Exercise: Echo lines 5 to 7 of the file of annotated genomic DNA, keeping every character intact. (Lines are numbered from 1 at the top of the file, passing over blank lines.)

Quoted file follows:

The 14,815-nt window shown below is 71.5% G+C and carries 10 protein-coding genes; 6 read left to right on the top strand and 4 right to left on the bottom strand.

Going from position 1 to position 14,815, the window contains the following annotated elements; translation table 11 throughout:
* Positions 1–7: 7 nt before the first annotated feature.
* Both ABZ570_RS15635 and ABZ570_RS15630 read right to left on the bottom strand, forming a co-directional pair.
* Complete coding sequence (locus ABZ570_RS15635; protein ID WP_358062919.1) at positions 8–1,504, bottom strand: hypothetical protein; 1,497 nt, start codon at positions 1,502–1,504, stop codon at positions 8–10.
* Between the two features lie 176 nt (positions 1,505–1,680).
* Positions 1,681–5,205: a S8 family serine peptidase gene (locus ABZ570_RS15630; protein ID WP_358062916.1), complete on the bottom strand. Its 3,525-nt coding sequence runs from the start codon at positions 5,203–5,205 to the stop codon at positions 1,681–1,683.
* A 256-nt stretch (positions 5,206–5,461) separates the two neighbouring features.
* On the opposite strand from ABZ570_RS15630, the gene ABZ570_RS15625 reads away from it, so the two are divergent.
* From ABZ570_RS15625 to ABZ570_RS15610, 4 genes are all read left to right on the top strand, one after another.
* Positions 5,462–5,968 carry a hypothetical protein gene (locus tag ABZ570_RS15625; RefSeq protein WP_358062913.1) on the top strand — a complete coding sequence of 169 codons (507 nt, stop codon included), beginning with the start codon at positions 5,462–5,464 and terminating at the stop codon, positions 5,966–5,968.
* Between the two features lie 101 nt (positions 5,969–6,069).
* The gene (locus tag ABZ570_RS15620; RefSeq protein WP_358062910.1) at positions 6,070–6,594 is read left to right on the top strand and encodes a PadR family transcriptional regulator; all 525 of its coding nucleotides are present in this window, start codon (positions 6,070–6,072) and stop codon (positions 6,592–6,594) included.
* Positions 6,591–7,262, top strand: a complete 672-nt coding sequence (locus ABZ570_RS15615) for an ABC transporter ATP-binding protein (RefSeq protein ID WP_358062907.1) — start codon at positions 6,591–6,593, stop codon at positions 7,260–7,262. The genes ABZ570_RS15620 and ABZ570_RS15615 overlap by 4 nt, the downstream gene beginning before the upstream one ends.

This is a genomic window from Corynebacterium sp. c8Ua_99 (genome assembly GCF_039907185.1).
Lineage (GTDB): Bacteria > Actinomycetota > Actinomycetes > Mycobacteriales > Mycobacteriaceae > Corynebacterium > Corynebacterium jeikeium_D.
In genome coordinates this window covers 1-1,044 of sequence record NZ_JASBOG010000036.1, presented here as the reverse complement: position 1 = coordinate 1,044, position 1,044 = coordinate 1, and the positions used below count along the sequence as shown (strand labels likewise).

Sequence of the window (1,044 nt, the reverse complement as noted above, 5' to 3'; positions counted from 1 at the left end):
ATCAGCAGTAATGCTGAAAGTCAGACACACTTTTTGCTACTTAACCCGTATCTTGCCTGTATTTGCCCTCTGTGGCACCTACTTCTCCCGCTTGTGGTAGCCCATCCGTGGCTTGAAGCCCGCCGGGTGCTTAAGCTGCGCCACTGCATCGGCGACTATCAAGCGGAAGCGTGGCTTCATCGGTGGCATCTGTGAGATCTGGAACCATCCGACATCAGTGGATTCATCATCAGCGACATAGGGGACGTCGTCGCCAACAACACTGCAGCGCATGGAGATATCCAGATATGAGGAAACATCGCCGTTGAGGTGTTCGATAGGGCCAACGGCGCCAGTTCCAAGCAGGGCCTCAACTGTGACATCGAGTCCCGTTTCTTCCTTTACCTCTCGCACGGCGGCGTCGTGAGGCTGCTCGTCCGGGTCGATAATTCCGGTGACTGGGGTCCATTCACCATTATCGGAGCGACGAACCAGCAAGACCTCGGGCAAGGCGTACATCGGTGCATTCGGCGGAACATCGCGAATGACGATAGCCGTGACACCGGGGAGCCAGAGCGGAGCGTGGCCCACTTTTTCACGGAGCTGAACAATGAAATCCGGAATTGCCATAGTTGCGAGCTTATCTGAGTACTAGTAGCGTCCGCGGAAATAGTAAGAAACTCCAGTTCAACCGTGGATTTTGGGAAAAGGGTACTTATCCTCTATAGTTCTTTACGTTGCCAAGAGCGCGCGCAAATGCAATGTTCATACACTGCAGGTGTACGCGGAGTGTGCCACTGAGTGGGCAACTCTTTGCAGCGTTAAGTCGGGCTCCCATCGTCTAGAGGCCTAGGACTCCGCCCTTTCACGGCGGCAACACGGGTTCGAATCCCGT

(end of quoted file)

* Complete coding sequence (locus ABZ570_RS15635; protein ID WP_358062919.1) at positions 8–1,504, bottom strand: hypothetical protein; 1,497 nt, start codon at positions 1,502–1,504, stop codon at positions 8–10.
* Between the two features lie 176 nt (positions 1,505–1,680).
* Positions 1,681–5,205: a S8 family serine peptidase gene (locus ABZ570_RS15630; protein ID WP_358062916.1), complete on the bottom strand. Its 3,525-nt coding sequence runs from the start codon at positions 5,203–5,205 to the stop codon at positions 1,681–1,683.